Rodney D. Bagley
Rodney Bagley was on the Corning team that created the ceramic substrate inside catalytic converters. His work was instrumental in allowing the automotive industry to meet standards set by the 1970 U.S. Clean Air Act.
Bagley developed the extrusion die and process that made a thin-walled, honeycombed cellular ceramic substrate. Thousands of cellular channels through the structure allowed for a large surface area. The inside surface area was then coated with a catalyst that reacted with pollutants, resulting in harmless emissions, including carbon dioxide, nitrogen, and water vapor. Another feature of the ceramic substrate was that due to its sensitivity, only lead-free gasoline could be used. Since the 1970s, vehicles equipped with advanced emission controls have reduced pollutants by over three billion tons worldwide.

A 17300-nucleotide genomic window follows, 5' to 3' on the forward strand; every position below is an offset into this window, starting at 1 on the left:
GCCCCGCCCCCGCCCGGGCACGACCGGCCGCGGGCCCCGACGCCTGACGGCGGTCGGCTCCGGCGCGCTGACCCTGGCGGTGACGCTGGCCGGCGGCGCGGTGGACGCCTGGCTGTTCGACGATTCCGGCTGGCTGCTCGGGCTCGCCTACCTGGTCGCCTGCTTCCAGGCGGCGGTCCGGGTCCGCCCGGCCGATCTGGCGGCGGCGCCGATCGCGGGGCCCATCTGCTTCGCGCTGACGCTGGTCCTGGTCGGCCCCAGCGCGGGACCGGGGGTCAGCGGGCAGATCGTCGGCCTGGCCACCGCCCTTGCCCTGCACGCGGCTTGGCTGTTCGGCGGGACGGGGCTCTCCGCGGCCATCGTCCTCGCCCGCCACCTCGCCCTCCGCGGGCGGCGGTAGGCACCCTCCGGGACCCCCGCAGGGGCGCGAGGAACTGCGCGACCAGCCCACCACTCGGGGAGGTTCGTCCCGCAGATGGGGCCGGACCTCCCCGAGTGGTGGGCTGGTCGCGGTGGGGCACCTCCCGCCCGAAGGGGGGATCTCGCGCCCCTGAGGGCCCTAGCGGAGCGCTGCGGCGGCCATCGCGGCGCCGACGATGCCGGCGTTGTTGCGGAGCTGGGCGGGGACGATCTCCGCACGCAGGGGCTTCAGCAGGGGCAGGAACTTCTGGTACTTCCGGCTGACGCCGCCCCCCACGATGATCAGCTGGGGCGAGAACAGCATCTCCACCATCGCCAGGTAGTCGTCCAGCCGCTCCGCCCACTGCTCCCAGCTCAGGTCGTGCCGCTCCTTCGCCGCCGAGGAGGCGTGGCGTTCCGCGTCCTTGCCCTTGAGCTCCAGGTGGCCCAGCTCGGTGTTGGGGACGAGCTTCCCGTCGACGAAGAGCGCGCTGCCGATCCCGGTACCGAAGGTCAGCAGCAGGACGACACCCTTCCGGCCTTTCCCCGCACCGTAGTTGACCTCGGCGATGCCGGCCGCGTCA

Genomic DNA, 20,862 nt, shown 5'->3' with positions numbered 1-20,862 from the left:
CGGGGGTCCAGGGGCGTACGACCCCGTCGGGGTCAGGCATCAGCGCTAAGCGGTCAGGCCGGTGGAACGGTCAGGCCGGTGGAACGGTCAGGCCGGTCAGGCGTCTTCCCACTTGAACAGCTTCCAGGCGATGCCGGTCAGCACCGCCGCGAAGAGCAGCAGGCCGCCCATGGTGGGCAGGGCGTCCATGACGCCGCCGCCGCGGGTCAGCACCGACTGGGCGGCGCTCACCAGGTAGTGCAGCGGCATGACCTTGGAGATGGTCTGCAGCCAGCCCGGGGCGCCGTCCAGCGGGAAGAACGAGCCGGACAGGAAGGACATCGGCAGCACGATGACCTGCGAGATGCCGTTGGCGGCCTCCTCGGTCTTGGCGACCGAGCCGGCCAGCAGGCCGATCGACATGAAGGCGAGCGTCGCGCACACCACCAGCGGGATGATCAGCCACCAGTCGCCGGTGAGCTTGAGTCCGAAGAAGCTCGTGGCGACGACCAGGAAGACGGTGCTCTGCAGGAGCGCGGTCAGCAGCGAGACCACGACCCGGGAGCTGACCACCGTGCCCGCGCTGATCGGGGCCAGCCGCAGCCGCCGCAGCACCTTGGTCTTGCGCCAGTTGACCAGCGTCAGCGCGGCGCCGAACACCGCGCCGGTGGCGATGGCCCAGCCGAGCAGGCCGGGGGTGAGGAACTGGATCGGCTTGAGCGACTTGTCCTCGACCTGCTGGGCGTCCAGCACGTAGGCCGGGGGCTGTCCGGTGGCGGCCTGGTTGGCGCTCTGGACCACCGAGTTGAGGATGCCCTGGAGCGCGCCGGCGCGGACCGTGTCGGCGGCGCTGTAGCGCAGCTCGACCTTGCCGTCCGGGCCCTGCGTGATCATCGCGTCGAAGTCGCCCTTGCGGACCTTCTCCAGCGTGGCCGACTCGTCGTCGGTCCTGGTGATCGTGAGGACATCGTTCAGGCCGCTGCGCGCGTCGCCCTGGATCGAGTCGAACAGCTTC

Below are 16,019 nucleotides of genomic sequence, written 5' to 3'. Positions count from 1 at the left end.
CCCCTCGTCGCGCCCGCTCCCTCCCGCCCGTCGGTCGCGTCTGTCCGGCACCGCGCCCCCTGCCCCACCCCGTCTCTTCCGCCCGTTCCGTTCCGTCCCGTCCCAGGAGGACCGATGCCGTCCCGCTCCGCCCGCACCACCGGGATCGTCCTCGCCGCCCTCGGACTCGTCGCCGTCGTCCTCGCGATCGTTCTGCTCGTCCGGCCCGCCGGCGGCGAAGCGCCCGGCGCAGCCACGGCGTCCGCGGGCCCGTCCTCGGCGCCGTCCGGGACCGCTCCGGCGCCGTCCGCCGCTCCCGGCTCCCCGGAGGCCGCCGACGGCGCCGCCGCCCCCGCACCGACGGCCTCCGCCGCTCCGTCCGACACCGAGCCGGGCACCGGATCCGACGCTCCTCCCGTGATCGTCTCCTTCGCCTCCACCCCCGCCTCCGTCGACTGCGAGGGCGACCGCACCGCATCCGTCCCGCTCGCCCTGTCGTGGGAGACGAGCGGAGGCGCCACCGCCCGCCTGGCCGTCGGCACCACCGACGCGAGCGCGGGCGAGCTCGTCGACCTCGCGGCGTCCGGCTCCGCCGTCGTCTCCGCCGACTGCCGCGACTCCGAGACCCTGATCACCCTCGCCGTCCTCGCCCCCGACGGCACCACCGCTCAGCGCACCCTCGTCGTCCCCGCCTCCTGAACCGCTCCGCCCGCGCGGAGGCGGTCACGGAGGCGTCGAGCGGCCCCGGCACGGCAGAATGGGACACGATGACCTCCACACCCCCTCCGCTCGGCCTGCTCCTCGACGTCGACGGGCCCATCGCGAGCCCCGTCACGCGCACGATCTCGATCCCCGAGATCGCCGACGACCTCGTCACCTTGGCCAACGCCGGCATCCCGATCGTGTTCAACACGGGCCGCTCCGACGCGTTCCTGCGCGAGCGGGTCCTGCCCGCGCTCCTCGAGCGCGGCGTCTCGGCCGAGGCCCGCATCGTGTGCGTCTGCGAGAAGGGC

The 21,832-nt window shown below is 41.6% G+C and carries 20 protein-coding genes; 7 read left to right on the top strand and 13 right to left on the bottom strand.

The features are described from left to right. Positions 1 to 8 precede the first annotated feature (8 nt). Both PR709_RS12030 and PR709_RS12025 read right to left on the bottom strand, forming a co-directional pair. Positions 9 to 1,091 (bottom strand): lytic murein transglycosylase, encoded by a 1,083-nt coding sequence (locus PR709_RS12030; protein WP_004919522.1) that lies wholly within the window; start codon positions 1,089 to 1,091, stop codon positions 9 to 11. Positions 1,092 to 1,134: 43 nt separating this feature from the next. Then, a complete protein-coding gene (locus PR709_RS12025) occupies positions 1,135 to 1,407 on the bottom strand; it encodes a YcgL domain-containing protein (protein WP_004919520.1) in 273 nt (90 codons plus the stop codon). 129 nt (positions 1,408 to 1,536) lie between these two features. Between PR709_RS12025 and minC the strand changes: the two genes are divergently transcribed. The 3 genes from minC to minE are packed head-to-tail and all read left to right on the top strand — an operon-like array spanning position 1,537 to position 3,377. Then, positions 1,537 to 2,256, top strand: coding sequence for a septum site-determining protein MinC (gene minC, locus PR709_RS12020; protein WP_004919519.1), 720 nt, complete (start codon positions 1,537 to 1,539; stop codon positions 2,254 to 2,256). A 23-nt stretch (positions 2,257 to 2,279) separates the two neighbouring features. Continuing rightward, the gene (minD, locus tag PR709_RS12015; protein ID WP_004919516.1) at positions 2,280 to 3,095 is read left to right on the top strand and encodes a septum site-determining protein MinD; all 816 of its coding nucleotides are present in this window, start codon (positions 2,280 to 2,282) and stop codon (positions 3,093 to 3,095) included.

Born in Ogden, Utah, Bagley attended the University of Utah, receiving his B.S. in geological engineering in 1960 and his Ph.D. in ceramic engineering in 1964. In 1963, he joined Corning and researched unique ceramic materials until his retirement in 1994. A Corning Research Fellow, Bagley was a Fellow of the American Ceramic Society and a 1985 recipient of their Geijsbeck Award. Additional awards included the 1996 International Ceramics Prize, the 1990 Mountain Man of the Year Award from the University of Utah, and the 2003 National Medal of Technology.